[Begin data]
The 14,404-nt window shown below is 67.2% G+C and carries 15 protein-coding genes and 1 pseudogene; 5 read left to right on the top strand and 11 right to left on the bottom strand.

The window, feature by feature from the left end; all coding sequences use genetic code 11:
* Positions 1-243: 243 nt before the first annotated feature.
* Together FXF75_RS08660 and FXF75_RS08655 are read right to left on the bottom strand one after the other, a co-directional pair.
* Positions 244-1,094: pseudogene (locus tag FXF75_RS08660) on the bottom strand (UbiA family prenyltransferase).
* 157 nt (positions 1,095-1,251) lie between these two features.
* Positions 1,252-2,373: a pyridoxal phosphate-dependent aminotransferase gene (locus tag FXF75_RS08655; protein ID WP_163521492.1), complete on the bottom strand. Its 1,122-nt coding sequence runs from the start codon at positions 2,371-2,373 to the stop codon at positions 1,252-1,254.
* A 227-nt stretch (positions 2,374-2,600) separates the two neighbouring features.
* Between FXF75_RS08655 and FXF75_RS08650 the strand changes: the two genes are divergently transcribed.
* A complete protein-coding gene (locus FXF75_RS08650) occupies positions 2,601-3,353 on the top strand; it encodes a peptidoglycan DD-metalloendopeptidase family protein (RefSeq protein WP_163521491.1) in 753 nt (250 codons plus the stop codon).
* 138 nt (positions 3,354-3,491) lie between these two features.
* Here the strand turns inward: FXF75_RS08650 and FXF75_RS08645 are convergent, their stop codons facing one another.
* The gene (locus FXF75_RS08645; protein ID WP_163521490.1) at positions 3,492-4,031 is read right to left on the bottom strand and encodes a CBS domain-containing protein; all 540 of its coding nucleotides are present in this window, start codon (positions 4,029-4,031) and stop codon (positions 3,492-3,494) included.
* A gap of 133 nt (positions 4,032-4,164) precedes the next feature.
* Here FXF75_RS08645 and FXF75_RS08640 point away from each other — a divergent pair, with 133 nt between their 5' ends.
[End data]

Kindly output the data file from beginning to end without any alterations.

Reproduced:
The 14,404-nt window shown below is 67.2% G+C and carries 15 protein-coding genes and 1 pseudogene; 5 read left to right on the top strand and 11 right to left on the bottom strand.

The window, feature by feature from the left end; all coding sequences use genetic code 11:
* Positions 1-243: 243 nt before the first annotated feature.
* Together FXF75_RS08660 and FXF75_RS08655 are read right to left on the bottom strand one after the other, a co-directional pair.
* Positions 244-1,094: pseudogene (locus tag FXF75_RS08660) on the bottom strand (UbiA family prenyltransferase).
* 157 nt (positions 1,095-1,251) lie between these two features.
* Positions 1,252-2,373: a pyridoxal phosphate-dependent aminotransferase gene (locus tag FXF75_RS08655; protein ID WP_163521492.1), complete on the bottom strand. Its 1,122-nt coding sequence runs from the start codon at positions 2,371-2,373 to the stop codon at positions 1,252-1,254.
* A 227-nt stretch (positions 2,374-2,600) separates the two neighbouring features.
* Between FXF75_RS08655 and FXF75_RS08650 the strand changes: the two genes are divergently transcribed.
* A complete protein-coding gene (locus FXF75_RS08650) occupies positions 2,601-3,353 on the top strand; it encodes a peptidoglycan DD-metalloendopeptidase family protein (RefSeq protein WP_163521491.1) in 753 nt (250 codons plus the stop codon).
* 138 nt (positions 3,354-3,491) lie between these two features.
* Here the strand turns inward: FXF75_RS08650 and FXF75_RS08645 are convergent, their stop codons facing one another.
* The gene (locus FXF75_RS08645; protein ID WP_163521490.1) at positions 3,492-4,031 is read right to left on the bottom strand and encodes a CBS domain-containing protein; all 540 of its coding nucleotides are present in this window, start codon (positions 4,029-4,031) and stop codon (positions 3,492-3,494) included.
* A gap of 133 nt (positions 4,032-4,164) precedes the next feature.
* Here FXF75_RS08645 and FXF75_RS08640 point away from each other — a divergent pair, with 133 nt between their 5' ends.